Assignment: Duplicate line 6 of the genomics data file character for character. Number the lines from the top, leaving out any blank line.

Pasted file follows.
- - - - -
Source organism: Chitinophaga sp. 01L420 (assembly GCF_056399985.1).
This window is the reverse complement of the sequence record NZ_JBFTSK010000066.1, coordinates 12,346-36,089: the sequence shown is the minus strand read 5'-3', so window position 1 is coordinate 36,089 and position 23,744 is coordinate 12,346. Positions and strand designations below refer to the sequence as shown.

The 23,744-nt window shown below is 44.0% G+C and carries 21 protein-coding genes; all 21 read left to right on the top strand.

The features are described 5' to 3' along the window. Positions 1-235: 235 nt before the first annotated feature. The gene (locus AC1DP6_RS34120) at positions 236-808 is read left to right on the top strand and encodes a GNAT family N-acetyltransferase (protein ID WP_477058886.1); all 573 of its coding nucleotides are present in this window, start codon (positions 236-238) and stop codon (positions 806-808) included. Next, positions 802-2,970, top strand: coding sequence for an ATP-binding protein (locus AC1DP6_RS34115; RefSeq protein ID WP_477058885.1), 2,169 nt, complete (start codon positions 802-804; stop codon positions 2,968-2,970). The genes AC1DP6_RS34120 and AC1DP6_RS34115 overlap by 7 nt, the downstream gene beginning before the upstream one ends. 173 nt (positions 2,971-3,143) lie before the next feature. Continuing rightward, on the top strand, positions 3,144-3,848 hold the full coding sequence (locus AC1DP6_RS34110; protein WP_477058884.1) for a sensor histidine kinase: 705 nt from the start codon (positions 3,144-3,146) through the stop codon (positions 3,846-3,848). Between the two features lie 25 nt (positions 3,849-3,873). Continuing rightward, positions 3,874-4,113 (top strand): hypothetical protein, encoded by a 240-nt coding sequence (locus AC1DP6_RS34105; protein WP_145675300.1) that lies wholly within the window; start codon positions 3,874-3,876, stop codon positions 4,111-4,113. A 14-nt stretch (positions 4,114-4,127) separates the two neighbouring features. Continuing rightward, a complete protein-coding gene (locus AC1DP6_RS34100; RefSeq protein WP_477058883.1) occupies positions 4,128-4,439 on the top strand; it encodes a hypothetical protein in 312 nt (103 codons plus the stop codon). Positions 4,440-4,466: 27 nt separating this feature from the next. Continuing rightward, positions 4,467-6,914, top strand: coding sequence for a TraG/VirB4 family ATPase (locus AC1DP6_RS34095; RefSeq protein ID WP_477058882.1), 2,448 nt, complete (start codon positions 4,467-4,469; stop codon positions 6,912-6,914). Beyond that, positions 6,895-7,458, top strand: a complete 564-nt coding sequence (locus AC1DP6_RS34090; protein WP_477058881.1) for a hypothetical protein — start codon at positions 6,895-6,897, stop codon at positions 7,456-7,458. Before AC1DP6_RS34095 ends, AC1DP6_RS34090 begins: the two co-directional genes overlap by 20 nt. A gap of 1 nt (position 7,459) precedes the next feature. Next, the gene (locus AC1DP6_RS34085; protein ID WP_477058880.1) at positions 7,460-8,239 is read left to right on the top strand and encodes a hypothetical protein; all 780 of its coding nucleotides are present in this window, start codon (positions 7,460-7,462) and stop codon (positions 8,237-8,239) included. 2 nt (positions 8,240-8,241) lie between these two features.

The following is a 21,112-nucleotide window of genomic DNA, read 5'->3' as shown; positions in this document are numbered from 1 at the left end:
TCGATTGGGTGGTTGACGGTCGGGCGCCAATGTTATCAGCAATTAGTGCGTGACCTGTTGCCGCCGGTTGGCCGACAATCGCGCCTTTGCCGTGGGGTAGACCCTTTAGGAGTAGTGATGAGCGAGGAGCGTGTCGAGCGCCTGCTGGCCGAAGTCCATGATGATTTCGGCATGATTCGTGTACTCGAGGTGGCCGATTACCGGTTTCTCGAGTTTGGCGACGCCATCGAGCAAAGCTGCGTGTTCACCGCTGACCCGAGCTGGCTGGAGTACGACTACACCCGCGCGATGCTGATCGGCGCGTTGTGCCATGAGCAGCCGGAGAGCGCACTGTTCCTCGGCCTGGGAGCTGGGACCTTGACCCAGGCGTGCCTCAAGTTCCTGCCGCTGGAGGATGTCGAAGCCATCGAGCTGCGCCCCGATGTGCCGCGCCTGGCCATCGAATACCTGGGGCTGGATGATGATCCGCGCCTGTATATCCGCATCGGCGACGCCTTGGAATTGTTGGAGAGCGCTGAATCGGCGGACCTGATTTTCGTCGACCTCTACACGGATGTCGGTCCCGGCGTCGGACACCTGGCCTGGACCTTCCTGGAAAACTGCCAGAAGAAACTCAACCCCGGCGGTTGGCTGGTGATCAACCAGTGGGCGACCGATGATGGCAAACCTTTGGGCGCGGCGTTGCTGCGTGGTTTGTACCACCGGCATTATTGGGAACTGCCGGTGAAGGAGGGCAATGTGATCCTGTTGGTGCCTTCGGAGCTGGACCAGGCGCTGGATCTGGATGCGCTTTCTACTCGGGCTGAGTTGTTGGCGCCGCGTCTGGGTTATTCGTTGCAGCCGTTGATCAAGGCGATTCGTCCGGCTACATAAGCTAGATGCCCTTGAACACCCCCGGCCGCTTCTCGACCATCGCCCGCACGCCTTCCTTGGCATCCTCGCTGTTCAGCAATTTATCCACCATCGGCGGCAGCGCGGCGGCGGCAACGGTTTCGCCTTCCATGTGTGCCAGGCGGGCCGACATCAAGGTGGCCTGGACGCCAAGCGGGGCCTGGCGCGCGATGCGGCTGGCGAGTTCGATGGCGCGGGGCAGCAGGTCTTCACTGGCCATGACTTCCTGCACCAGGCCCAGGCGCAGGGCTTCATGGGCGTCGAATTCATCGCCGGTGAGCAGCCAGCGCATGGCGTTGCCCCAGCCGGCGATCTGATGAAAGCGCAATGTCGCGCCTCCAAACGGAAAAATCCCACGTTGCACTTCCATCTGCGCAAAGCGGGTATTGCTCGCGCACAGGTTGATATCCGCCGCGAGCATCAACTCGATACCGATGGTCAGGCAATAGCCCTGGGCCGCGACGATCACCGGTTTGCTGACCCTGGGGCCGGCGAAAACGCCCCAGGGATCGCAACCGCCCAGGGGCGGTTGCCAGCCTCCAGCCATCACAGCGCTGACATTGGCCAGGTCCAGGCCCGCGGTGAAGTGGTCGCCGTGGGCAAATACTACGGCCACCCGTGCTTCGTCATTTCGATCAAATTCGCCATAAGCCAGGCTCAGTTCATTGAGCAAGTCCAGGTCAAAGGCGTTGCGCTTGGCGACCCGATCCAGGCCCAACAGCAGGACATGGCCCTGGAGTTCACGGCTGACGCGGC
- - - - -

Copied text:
TCGATTGGGTGGTTGACGGTCGGGCGCCAATGTTATCAGCAATTAGTGCGTGACCTGTTGCCGCCGGTTGGCCGACAATCGCGCCTTTGCCGTGGGGTAGACCCTTTAGGAGTAGTGATGAGCGAGGAGCGTGTCGAGCGCCTGCTGGCCGAAGTCCATGATGATTTCGGCATGATTCGTGTACTCGAGGTGGCCGATTACCGGTTTCTCGAGTTTGGCGACGCCATCGAGCAAAGCTGCGTGTTCACCGCTGACCCGAGCTGGCTGGAGTACGACTACACCCGCGCGATGCTGATCGGCGCGTTGTGCCATGAGCAGCCGGAGAGCGCACTGTTCCTCGGCCTGGGAGCTGGGACCTTGACCCAGGCGTGCCTCAAGTTCCTGCCGCTGGAGGATGTCGAAGCCATCGAGCTGCGCCCCGATGTGCCGCGCCTGGCCATCGAATACCTGGGGCTGGATGATGATCCGCGCCTGTATATCCGCATCGGCGACGCCTTGGAATTGTTGGAGAGCGCTGAATCGGCGGACCTGATTTTCGTCGACCTCTACACGGATGTCGGTCCCGGCGTCGGACACCTGGCCTGGACCTTCCTGGAAAACTGCCAGAAGAAACTCAACCCCGGCGGTTGGCTGGTGATCAACCAGTGGGCGACCGATGATGGCAAACCTTTGGGCGCGGCGTTGCTGCGTGGTTTGTACCACCGGCATTATTGGGAACTGCCGGTGAAGGAGGGCAATGTGATCCTGTTGGTGCCTTCGGAGCTGGACCAGGCGCTGGATCTGGATGCGCTTTCTACTCGGGCTGAGTTGTTGGCGCCGCGTCTGGGTTATTCGTTGCAGCCGTTGATCAAGGCGATTCGTCCGGCTACATAAGCTAGATGCCCTTGAACACCCCCGGCCGCTTCTCGACCATCGCCCGCACGCCTTCCTTGGCATCCTCGCTGTTCAGCAATTTATCCACCATCGGCGGCAGCGCGGCGGCGGCAACGGTTTCGCCTTCCATGTGTGCCAGGCGGGCCGACATCAAGGTGGCCTGGACGCCAAGCGGGGCCTGGCGCGCGATGCGGCTGGCGAGTTCGATGGCGCGGGGCAGCAGGTCTTCACTGGCCATGACTTCCTGCACCAGGCCCAGGCGCAGGGCTTCATGGGCGTCGAATTCATCGCCGGTGAGCAGCCAGCGCATGGCGTTGCCCCAGCCGGCGATCTGATGAAAGCGCAATGTCGCGCCTCCAAACGGAAAAATCCCACGTTGCACTTCCATCTGCGCAAAGCGGGTATTGCTCGCGCACAGGTTGATATCCGCCGCGAGCATCAACTCGATACCGATGGTCAGGCAATAGCCCTGGGCCGCGACGATCACCGGTTTGCTGACCCTGGGGCCGGCGAAAACGCCCCAGGGATCGCAACCGCCCAGGGGCGGTTGCCAGCCTCCAGCCATCACAGCGCTGACATTGGCCAGGTCCAGGCCCGCGGTGAAGTGGTCGCCGTGGGCAAATACTACGGCCACCCGTGCTTCGTCATTTCGATCAAATTCGCCATAAGCCAGGCTCAGTTCATTGAGCAAGTCCAGGTCAAAGGCGTTGCGCTTGGCGACCCGATCCAGGCCCAACAGCAGGACATGGCCCTGGAGTTCACGGCTGACGCGGC